The UN rapporteur was in the states of Guerrero, Chiapas, Chihuahua and Mexico City
Diana Hernandez Gomez / Cimac News
Mexico City.- In Mexico, the violence of organized crime, gender discrimination, land confiscation and climate change, among many other factors, are forcing more and more people to leave their homes and move to other states of the country. Among the main affected groups, girls and boys, as well as adolescents and women, are some of the most affected areas. This was announced this Friday, September 9, by Cecilia Jimenez-Damari, United Nations (UN) Special Rapporteur on the human rights of internally displaced persons.
Jimenez-Damari announced the preliminary remarks of his visit to Mexico, which began on August 29 and ended today, September 9. During a press conference, the Special Rapporteur explained that one of the main problems she was able to notice during her stay in the country was the special situation of vulnerability of women, adolescents, girls and boys who are victims of internal forced displacement.
According to the UN rapporteur, among the conditions that make this problem difficult is the lack of official data from the Mexican government. This statistical gap makes it difficult to develop and implement truly effective public policies that accompany people, but also prevent what makes them leave their places of residence.
What is forcing them to leave? What conditions are they in?
In the preliminary results of her visit, Cecilia Jimenez-Damari emphasizes that there are many factors causing internal displacement in Mexico today. And although there are also many affected populations, women, girls and adolescents form a sphere that undergoes a double affectation.
The rapporteur and human rights lawyer described this as primarily related to gender based violence and on high rates of female homicide which currently cross the Mexican Republic. These factors put women and girls “in a situation of special vulnerability to threats, intimidation and violence, including sexual violence.”
The UN rapporteur said that in most cases of displacement due to gender-based violence, the first instinct is to flee to protect one’s own life, but also the integrity of family members and loved ones. However, the vulnerability of women and their relatives does not disappear simply by moving from one place to another.
The women I met shared with me the experiences they had endured, the pain the disintegration of his familyfor the loss of his inheritance way of life, as well as the serious impact on their right to health.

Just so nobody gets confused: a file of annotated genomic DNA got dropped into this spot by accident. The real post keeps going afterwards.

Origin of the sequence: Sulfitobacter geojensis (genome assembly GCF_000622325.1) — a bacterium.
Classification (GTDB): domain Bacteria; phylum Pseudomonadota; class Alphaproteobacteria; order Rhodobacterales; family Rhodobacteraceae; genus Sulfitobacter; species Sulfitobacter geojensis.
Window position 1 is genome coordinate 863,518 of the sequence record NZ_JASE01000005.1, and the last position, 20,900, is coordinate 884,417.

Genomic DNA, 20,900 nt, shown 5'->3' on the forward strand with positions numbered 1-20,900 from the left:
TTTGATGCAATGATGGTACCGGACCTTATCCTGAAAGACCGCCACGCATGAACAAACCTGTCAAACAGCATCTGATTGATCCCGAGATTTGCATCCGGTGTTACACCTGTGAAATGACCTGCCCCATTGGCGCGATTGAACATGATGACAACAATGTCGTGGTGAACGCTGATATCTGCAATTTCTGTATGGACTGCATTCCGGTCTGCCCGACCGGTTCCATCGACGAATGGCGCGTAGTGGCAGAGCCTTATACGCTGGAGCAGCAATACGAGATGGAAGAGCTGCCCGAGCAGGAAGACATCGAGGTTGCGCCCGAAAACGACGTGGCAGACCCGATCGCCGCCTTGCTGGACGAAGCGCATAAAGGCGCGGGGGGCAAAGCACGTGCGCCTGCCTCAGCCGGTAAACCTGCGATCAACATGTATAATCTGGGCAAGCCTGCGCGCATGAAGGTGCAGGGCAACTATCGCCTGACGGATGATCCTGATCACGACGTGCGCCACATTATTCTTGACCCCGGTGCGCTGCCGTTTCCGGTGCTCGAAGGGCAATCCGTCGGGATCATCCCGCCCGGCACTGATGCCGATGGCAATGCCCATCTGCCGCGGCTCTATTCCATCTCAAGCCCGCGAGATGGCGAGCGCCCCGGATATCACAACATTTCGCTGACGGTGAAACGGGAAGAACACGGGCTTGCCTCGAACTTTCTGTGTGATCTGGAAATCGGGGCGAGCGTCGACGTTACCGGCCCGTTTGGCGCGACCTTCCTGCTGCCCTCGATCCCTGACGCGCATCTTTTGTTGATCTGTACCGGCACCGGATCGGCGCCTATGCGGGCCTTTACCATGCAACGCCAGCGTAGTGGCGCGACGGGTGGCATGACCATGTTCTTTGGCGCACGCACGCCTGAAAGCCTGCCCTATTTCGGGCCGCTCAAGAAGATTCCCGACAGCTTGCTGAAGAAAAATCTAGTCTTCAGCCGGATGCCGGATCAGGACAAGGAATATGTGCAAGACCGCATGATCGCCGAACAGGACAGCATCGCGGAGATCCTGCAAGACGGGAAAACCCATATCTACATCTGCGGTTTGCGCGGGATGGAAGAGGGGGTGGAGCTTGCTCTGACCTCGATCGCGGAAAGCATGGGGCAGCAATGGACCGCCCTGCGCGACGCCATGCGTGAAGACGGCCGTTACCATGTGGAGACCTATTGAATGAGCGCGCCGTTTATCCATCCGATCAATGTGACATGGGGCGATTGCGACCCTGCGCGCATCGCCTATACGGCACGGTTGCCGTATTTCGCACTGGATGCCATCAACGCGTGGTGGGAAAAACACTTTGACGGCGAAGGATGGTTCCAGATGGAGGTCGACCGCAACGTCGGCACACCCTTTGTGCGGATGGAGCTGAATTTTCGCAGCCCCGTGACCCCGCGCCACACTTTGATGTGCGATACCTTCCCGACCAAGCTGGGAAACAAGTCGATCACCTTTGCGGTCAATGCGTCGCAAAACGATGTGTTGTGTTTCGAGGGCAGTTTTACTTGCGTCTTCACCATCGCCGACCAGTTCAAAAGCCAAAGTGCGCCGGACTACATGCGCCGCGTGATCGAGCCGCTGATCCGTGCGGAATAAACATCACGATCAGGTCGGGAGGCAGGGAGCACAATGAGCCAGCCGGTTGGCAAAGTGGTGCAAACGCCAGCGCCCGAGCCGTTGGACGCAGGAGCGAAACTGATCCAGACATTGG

Thus, by moving from their homes, women victims of forced displacement lose socio-emotional ties, but also purchasing power, sources of income and material goods. Likewise, they encounter various situations that put them at risk of suffering attacks against their sexual and reproductive rights. Plus, they stand up great difficulties in accessing the services legal, health and many others.
On the other hand, Jimenez-Damari explained that in Mexico, there are more women than men in a forced displacement situation. He also added that the majority of them become mainstream in charge of care in your family environment. This corresponds to the fact that, as the rapporteur noted in our country, a person usually does not move alone, but rather leaves with his whole family nucleus (sons or daughters, fathers, mothers, brothers… who become their economically dependent in the midst of a harsh stage of instability).
In addition to all this, women, girls and adolescents who are victims of forced displacement face other systemic violence necessary that the Government of Mexico should repair.
The country needs cross-sectoral, cross-cultural public policies with a gender perspective
Among other observations, Cecilia Jimenez-Damaris emphasized progress of mexico about internal displacement. Among them are the Protocols for the Investigation of Cases Related to Forced Displacement in the State of Chihuahua and Law 487 in Guerrero to Prevent and Address Cases of Internal Forced Displacement.
However, he said, the authorities should have official data to create public policies based on numbers and concrete experience. In addition, the space rapporteur added that the government should ensure the participation of Civil organizations and on victims of forced displacement in the design of said policies. Otherwise, you won’t know firsthand what your specific needs are.
Among them, the rapporteur pointed out that it is necessary to create a unique federal registration of displaced persons to facilitate their access to identity documents and other procedures. Currently, this is a problem that leaves displaced children and adolescents without the opportunity to continue their education. Likewise, it leaves them and their families without access to basic services such as housing and healthcare.
On the other hand, the government must also take into account the specific conditions of each displaced person. In Mexico, for example, journalists do not face the same conditions as indigenous women when they are forced to leave their homes, therefore the defense mechanisms for both cannot have the same characteristics.
During her visit to Mexico, Cecilia Jimenez-Damaris was in the states of Guerrero, Chiapas, Chihuahua and Mexico City. It will be in June 2023 when he will present his final report to the UN Human Rights Council; meanwhile, your preliminary remarks already account for the situation of abandonment by the state to the victims of forced internal displacement.